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Reproductive Epidemiology Group

Environmental Toxins & Human Reproduction

Allen J. Wilcox, M.D., Ph.D.
Allen J. Wilcox, M.D., Ph.D.
Principal Investigator

Tel (919) 541-4660
Fax (919) 541-2511

Curriculum Vitae (  Download Adobe Reader (130 KB)
P.O. Box 12233
Mail Drop A3-05
Research Triangle Park, North Carolina 27709
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Research Summary

Environmental toxins produce infertility, fetal loss and malformations in laboratory animals. These effects have been less well studied in humans and the Reproductive Epidemiology Group has worked to extend the study of environmental exposures to the area of human reproduction. Allen J. Wilcox, M.D., Ph.D., heads the Reproductive Epidemiology Group and his research falls into the following three areas:

  • fertility, conception and early pregnancy
  • low birth weight
  • environmental teratogens

Fertility, Conception and Early Pregnancy
In the 1980s Wilcox and his research established that one–quarter of human pregnancies end in loss before the woman is aware she is pregnant. These methods for measuring early pregnancy loss have been widely adapted by environmental researchers searching for subtle effects of reproductive toxins. His has also identified the timing of a woman´s fertile days in relation to ovulation – an average of six fertile days in each menstrual cycle, ending at ovulation.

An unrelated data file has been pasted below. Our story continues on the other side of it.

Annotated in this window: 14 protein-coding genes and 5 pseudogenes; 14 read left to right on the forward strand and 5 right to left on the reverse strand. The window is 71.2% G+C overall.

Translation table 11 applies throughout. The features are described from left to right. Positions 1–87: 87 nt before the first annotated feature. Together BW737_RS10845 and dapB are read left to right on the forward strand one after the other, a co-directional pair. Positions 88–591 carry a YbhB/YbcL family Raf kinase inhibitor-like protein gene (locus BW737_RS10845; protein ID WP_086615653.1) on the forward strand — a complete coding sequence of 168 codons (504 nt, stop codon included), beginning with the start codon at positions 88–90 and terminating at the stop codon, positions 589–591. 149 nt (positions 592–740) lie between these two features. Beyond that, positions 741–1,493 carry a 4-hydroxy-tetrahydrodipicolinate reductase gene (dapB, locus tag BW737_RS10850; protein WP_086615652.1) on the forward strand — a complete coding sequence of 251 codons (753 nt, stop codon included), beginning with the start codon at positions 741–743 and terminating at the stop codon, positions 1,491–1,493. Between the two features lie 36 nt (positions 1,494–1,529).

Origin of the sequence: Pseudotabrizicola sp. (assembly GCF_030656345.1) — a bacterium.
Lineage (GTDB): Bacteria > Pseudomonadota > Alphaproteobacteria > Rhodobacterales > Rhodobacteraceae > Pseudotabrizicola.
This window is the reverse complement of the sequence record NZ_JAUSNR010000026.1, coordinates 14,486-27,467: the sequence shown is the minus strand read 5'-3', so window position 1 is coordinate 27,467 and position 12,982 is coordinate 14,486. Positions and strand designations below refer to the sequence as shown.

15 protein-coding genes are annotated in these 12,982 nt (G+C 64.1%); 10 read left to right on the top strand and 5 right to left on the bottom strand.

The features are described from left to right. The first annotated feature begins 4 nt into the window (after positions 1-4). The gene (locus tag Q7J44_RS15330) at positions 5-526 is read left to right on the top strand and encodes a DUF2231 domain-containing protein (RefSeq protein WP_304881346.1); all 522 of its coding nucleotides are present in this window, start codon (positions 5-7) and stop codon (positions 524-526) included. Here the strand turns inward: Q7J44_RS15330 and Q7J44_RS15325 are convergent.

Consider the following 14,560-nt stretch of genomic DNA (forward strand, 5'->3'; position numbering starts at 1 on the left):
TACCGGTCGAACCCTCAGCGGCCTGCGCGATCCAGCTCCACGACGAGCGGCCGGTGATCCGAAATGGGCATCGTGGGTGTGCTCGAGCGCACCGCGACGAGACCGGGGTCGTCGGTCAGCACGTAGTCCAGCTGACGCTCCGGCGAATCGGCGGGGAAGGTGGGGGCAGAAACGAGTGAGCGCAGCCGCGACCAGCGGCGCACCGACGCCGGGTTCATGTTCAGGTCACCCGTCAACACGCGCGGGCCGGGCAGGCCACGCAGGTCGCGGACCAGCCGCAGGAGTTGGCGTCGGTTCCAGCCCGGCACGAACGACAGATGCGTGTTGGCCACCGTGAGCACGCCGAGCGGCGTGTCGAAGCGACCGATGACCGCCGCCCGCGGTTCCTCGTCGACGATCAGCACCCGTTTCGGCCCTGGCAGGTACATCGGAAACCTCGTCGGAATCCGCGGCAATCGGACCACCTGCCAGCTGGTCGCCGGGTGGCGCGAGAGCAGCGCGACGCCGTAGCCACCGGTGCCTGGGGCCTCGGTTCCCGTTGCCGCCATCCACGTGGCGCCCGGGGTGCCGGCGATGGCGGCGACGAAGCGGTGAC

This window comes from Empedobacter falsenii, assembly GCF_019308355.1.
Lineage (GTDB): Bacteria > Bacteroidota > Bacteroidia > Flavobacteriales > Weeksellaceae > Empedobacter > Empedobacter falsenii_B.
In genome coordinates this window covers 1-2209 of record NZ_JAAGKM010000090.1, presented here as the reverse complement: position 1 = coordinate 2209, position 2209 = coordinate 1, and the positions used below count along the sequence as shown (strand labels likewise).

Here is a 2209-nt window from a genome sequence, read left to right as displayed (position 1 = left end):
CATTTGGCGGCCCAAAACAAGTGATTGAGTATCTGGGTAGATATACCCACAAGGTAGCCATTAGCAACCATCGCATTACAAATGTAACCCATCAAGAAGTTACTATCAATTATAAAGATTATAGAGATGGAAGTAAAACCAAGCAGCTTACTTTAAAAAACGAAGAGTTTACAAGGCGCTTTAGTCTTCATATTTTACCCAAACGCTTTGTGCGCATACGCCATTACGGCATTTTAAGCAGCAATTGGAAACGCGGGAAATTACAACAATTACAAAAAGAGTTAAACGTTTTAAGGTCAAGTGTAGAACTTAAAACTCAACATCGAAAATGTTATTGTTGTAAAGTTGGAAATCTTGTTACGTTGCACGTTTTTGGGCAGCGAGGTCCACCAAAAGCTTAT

In an extension of this work, the proved that intercourse is more frequent during fertile days, suggesting that unrecognized biological mechanisms are influencing intercourse frequency during the menstrual cycle. In addition the demonstrated the difficulty of determining whether environmental factors have reduced human fertility in recent decades. While this is an important question, it is fundamentally intractable owing to the confounding effects of changes in the availability of contraception and abortion, changes in desired family size and other social factors.

Low Birth Weight